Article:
Feeds:
Posts
Comments

Posts Tagged ‘career’

I love the show, Mysteries At the Museum, on the Travel Channel. If you haven’t seen it, the show features odd and interesting pieces from museum collections all over the world and the stories behind them. Some of the stories are inspiring, such as the cat who assists the NYC Fire Department, and some are sad or creepy, like haunted houses or lost loves. They’ve even featured items from The Henry Ford, like Thomas Edison’s last breath. (Check it out.)

They’ve branched out a little, too, to focus on historical sites or people. Last night’s episode was all about Pompeii.

To refresh your memory, Pompeii was a city during the Roman Empire near modern day Naples that was completely wiped out by the eruption of Mt. Vesuvius in 79 C.E. Because Vesuvius buried the city in layers of volcanic ash, archaeologists are able to understand life back then in a much more complete way. There are actually homes preserved with their original painted walls and mosaics, body casts of the people as they tried to flee, and even bread that had been baking in the oven at the time. There’s also at least one brothel, a very popular tourist attraction. There’s a very long line to get into the brothel these days. I wonder if it was the same 2,000 years ago.

176

Pompeii fascinates me, I had the opportunity to actually go there a few years ago, and I was absolutely glued to the television set last night. (Well, I was also running in place in my living room because it’s too freaking cold to go outside, but I was still glued.) When the show was over, it made me think (again) of how much I love anything like Pompeii: old historic sites, and why I took the path I did instead of follow my passion.

I didn’t have a lot of guidance, as a teenager, about what I wanted to do. I loved acting, but it was made clear to me that I would have no support if I went that way and that scared me. History hadn’t come “alive” for me just yet, it was mostly names and dates that I had to memorize, which is a complete shame. Kids hate history because of that and there’s no reason that it can’t be taught in a much better, relatable, way, but I digress.

Beginning with modeling for a dear friend’s period clothing company and through my job at The Henry Ford, I discovered just how much I loved working with the stories and objects of the past, but by then I had been putting myself through community college a class or two at a time for teaching and felt that I would be wasting my money if I switched majors, especially to a field where full-time jobs are scarce and money is uncertain. I stayed on the teaching track because it was safe and predictable. If I could go back in time and do it all over again, I would become a historian, hands down.

Don’t get me wrong, I’m grateful and happy to have a job in teaching. I worked hard for my degree and will be paying off my student loans for the next thirty years, unless I win the Megamillions or become a best-selling author. That is not an exaggeration; my student loan calculator says so. Teaching pays my bills and it’s (mostly) enjoyable working with kids, but it’s not my passion. History is my passion.

I drool over Dr. Lucy Worsley documentaries. During my prep hour, I turn on some sort of documentary on YouTube while I grade, plan, file, clean, or whatever, to listen to in the background. I read detailed, well-researched biographies and other historical nonfiction whenever I can. My writing is all historically based. I’m obsessed with getting the details right, with giving the people from the past the respect that they deserve. I can get lost in an antique store for hours with the most mundane objects because it belonged to someone. Visiting historic sites, especially really old ones in Europe, put me into a state of euphoria. I love decoding, the hows and whys and motivations of people in the past. Ancestry.com is one of my drugs of choice. A theatre friend of mine, who also loves the past, brought in some of his collection for me to see (and hold!) and couple of weeks ago. It’s amazing that a few coins from the Tudor period, a printed piece of vellum from a German psalter, and an eighteenth century periodical could keep me floating for days. Actually, I’m still floating about it all. I would rather roam around a drafty castle in Scotland in the rain than spend a week on a tropical beach. I am, in short, a lost cause.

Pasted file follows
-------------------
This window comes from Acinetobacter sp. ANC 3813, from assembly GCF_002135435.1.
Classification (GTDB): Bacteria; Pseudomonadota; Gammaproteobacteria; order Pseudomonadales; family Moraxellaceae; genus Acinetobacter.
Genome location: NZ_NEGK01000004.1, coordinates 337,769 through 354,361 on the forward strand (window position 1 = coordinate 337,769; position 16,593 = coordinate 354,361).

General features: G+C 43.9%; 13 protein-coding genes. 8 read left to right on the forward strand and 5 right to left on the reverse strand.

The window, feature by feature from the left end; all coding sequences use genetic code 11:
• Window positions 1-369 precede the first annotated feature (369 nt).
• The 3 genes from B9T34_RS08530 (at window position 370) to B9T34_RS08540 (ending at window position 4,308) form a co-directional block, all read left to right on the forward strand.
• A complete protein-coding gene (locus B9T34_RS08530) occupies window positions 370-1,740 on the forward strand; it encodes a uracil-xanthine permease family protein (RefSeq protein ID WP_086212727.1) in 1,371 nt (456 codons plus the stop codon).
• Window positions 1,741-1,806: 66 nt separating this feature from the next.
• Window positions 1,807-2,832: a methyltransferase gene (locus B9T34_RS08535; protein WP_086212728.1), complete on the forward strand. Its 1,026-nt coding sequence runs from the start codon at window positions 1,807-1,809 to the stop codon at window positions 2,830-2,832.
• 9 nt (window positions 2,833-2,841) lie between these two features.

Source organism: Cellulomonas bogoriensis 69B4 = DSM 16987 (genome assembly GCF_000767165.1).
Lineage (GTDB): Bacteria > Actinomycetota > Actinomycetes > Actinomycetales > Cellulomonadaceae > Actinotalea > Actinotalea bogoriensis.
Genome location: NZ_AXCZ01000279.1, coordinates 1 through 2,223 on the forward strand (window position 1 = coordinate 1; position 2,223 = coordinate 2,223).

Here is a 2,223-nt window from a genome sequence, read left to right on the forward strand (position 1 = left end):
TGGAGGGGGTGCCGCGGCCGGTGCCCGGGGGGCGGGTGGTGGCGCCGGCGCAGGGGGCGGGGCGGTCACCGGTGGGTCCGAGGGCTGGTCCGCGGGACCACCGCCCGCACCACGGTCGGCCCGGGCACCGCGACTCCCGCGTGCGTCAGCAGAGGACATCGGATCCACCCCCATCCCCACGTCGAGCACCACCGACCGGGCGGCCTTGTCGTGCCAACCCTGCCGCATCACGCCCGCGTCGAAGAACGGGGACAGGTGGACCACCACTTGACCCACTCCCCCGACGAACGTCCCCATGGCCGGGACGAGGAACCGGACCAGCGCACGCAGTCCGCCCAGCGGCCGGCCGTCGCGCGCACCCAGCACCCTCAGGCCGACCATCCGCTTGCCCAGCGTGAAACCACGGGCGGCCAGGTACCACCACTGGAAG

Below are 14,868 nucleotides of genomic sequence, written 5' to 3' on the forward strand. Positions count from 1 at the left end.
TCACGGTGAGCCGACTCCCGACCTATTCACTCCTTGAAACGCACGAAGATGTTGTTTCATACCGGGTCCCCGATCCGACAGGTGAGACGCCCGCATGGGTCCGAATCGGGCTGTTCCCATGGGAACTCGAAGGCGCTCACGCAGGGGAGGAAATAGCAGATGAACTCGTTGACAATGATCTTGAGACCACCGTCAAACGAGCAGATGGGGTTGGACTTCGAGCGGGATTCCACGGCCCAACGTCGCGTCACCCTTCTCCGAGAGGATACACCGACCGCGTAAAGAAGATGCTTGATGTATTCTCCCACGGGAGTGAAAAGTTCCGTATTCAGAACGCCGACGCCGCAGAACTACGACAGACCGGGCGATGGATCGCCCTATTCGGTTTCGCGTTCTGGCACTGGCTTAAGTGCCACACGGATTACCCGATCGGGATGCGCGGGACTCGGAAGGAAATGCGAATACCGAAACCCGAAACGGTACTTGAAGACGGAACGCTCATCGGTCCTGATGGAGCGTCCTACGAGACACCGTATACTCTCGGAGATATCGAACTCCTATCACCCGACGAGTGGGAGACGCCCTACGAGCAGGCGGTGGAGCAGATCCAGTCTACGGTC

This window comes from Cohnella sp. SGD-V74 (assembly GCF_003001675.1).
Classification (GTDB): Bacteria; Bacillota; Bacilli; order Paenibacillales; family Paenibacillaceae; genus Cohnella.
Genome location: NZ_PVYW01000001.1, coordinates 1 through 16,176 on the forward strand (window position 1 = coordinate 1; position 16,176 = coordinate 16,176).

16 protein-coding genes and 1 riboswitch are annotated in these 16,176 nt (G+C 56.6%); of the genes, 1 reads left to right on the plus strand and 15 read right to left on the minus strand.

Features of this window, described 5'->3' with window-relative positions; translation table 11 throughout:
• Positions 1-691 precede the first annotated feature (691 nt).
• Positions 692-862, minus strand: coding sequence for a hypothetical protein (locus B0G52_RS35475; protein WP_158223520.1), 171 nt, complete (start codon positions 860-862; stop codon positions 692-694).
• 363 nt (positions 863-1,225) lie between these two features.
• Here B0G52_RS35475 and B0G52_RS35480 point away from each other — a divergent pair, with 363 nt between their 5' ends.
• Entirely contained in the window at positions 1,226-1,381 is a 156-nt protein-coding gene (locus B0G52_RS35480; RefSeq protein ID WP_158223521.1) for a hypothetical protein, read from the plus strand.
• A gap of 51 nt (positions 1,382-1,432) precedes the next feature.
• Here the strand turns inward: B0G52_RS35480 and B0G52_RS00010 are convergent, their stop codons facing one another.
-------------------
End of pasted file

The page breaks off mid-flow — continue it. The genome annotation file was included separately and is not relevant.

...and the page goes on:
That also got me to wondering about all of you. Did you follow your passion or did you take the safe route, like I did? How did you decide on your career, your path? I’d love to hear your stories, your reasons why you did what you did to get where you are today. If your career isn’t your passion, what do you do to satisfy that craving?

Life is funny. Sharing is good. Leave your comments here or on FB, Goodreads, and Twitter.

Oh, and if you’re in the middle of this polar vortex, like those of us in Michigan, stay warm.

Read Full Post »

It’s that time of year again: graduation season. My FB newsfeed is full of announcements, plans, invitations to graduation parties, and happy pictures. I remember Oldest Child going through this last year and next June, we’ll go through it again with Middle Child. It’s a wonderful, exciting (expensive!), time for the grads and their families and I really can’t wait for my other two boys to experience it, even if my bank account can.